I love writing new Year’s resolutions because it involves my two favorite things, making lists and unrealistic expectations. – Elizabeth Hackett

The start of a new year is my absolute favorite time. I love the camaraderie of people everywhere dreaming of new things to accomplish and creating a plan to make them happen. Instead of trying to have all of my goals and intentions for the new year planned out and decided on by January 1st, I took my time this year knowing that after the hell-ish year that was 2020 I would need to decompress first. I started by making a big list of items I would like to focus on throughout the year and hope to have accomplished by the end of 2021, and then I started brainstorming all of the smaller steps it would take for me to work towards completing them. One thing I learned about myself in 2020 was that if I want to complete a project, it really helps my brain and motivation levels to break it down and make a laid out plan with small goals that will eventually lead you to the big goal (not rocket science, I know).

The goals:

My planner from Pen + Pillar has a lovely “Goals for this Year” page at the front, broken up into the categories Personal, Financial, Relationships, Work, Fun, and Other. This template helped me to compile and categorize my long list of want-to-dos into smaller, manageable lists. Here are some of the items for each one!

Personal – Write to share (actually publish my writing for others to read), declutter my things, move my body, be in the Word daily, be consistent in prayer, practice a weekly Sabbath day of rest

Financial – quarterly spending freeze, start investing, pay for all of my adult bills (phone and car insurance)

Relationships – connect with at least 1 friend a week, pare down my social media following numbers, apologize and ask for forgiveness where it’s due

Work – learn a new technology for marketing, online courses for photo organizing and travel videography

Fun – monthly challenges (inspired by Suzanne Hines), put together annual photo albums, read 24 books (2/month), practice calligraphy and handlettering, learn how to video edit on Final Cut Pro, post to my hobbies Instagram (because accountability)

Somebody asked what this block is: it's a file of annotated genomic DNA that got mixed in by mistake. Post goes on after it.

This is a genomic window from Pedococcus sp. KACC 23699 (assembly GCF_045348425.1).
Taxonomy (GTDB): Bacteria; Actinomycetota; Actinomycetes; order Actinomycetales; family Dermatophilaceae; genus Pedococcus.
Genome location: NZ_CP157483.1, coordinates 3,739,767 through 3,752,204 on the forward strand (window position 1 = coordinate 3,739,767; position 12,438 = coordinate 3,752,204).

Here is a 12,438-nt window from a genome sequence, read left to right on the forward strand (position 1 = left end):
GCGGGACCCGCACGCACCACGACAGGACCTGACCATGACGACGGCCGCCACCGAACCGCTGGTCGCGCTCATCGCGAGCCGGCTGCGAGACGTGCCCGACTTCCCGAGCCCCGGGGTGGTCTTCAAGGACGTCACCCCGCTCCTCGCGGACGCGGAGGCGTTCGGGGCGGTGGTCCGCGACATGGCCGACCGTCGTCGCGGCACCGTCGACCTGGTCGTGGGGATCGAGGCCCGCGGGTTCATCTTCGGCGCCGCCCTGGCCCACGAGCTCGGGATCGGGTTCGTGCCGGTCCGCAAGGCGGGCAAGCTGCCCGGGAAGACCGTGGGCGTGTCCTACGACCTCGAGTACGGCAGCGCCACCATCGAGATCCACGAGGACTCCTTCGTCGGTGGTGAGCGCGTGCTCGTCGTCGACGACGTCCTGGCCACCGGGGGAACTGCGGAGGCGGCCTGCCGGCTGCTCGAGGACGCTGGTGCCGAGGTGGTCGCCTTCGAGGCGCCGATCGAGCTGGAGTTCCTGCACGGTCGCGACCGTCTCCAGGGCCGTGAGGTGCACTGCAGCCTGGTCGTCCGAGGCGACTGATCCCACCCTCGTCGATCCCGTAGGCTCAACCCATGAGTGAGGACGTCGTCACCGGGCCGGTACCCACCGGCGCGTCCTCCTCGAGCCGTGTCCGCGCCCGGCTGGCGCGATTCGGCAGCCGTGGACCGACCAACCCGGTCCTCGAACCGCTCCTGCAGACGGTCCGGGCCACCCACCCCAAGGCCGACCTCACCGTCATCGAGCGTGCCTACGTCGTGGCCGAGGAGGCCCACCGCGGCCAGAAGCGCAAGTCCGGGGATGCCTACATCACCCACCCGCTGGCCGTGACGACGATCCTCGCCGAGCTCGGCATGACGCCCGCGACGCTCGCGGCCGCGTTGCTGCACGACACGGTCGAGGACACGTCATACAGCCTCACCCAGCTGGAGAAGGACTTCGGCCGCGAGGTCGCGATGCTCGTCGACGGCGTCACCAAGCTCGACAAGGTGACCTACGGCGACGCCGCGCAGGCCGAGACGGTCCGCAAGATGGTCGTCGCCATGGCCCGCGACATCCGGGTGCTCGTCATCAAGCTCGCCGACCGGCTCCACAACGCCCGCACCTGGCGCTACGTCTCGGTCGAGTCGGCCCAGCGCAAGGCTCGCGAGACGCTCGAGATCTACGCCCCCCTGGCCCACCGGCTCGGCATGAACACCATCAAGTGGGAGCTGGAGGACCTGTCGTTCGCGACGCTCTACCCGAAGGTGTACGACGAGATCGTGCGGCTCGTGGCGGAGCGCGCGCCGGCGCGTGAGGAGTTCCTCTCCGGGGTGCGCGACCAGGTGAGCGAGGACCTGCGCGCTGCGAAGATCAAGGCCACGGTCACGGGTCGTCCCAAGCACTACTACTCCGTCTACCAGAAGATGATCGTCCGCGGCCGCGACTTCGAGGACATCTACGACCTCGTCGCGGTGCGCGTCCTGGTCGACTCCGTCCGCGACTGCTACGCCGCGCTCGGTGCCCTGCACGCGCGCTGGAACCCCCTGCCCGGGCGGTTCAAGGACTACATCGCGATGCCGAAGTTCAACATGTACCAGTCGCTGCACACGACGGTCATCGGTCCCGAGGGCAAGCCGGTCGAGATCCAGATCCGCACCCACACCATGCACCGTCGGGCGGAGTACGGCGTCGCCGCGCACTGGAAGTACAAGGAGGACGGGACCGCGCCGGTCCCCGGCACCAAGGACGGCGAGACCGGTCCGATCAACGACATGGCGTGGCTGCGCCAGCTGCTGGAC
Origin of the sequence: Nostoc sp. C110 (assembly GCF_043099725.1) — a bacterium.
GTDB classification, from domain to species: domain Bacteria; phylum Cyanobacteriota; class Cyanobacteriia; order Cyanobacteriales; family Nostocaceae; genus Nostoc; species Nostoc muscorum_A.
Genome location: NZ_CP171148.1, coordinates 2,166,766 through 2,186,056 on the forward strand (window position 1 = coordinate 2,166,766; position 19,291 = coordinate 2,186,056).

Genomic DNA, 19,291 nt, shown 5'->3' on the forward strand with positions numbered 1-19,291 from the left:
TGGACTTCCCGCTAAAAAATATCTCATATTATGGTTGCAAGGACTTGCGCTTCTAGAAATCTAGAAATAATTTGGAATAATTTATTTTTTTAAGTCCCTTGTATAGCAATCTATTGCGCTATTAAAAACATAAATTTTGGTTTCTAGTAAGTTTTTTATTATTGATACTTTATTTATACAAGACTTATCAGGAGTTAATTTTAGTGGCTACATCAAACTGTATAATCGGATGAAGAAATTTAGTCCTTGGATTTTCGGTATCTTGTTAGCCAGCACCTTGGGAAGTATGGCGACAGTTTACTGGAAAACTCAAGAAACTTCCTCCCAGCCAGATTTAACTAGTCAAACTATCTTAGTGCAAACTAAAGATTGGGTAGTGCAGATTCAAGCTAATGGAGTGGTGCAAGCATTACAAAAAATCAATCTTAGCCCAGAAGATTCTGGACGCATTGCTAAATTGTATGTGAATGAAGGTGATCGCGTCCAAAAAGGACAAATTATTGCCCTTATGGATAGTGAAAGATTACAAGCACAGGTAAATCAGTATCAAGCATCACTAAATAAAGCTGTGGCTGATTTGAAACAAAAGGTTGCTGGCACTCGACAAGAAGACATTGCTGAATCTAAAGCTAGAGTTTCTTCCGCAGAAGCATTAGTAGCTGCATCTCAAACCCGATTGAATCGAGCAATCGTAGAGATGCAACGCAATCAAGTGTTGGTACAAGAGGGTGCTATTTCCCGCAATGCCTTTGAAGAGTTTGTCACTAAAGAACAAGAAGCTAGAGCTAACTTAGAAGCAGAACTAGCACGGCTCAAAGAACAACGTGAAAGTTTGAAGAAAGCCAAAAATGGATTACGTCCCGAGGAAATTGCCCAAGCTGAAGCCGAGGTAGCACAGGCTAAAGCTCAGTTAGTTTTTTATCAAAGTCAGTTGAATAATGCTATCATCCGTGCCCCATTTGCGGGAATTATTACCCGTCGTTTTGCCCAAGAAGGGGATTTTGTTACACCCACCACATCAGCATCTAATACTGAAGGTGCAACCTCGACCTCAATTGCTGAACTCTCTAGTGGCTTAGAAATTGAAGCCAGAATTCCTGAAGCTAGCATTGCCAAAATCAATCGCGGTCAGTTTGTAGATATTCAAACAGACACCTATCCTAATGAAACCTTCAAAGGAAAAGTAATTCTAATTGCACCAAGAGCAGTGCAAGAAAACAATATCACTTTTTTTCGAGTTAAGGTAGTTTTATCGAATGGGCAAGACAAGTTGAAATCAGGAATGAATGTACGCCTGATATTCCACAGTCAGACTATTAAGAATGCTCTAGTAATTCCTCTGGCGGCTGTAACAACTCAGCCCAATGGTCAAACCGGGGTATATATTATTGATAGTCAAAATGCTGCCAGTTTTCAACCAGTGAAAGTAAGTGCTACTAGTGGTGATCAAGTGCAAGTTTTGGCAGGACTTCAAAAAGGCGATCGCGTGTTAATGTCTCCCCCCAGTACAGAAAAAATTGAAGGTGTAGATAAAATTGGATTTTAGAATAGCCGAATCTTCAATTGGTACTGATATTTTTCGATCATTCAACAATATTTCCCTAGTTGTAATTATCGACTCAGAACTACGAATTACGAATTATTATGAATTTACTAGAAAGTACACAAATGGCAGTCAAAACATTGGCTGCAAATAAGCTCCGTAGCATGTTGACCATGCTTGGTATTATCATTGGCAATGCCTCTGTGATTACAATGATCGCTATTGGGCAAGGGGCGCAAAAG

The game plan:

I joked to myself that this is how I know I’ve fully graduated from school brain to adult-life, corporate America brain: I think of my calendar year in the fiscal quarters instead of semesters. I’ll probably be adding to and editing this list throughout the year, as I’ve broken it down by quarters in the calendar to make the lists less daunting.

Daily – follow 5-day Bible reading plan, prayer (write them down), read for fun, move my body

Weekly – set up a friend date (FaceTime, dinner, phone call, walk together), work on a creative project

Monthly – pick a challenge for the month, read 2 books, clean out and declutter one area of the house, photo dump from my phone to my hard drive, one review blog post, personal reflection (Highlights, Hard Things, Learning)

Quarterly – pick one creative project to focus on (photo albums, video editing, calligraphy and handlettering), choose photos for annual photo album

  • Q1 – Focus: implement new rhythms for the number-related goals of the year and photos. Put together 2019 and 2020 photo albums, declutter my bedroom and college things, read 6 books, publish 3 monthly review blog posts, social media audit, online photo organizing courses (Backup Bootcamp and Organizing Old Photos), choose Q1 photos to go in the annual photo album

My favorite resources:

Planner – I LOVE this planner from Pen + Pillar. It has the annual goal sheet mentioned above, and breaks down the weeks and days with manageable to-do lists and ample notetaking space to use however you please (I use mine to document goals and favorite quotes from the week)

The Next Right Thing Guided Journal by Emily P. Freeman – The BEST journal for reflection using the beauty of list-making in a weekly, monthly, and seasonal structure

As of January 26, 2021 these are my goals. I believe I’ve broken them down for what will (hopefully) work for me, and I’m so excited to work towards accomplishing them. I’m publicly publishing these as a form of accountability, but also for my own documentation! By the end of the year I hope to look back on this list and be able to say that I stewarded my time well so I could do what beginning-of-the-year-Hannah hoped to. Bring it on, 2021!

Do you have any goals for the year? Please share so we can cheer each other on!

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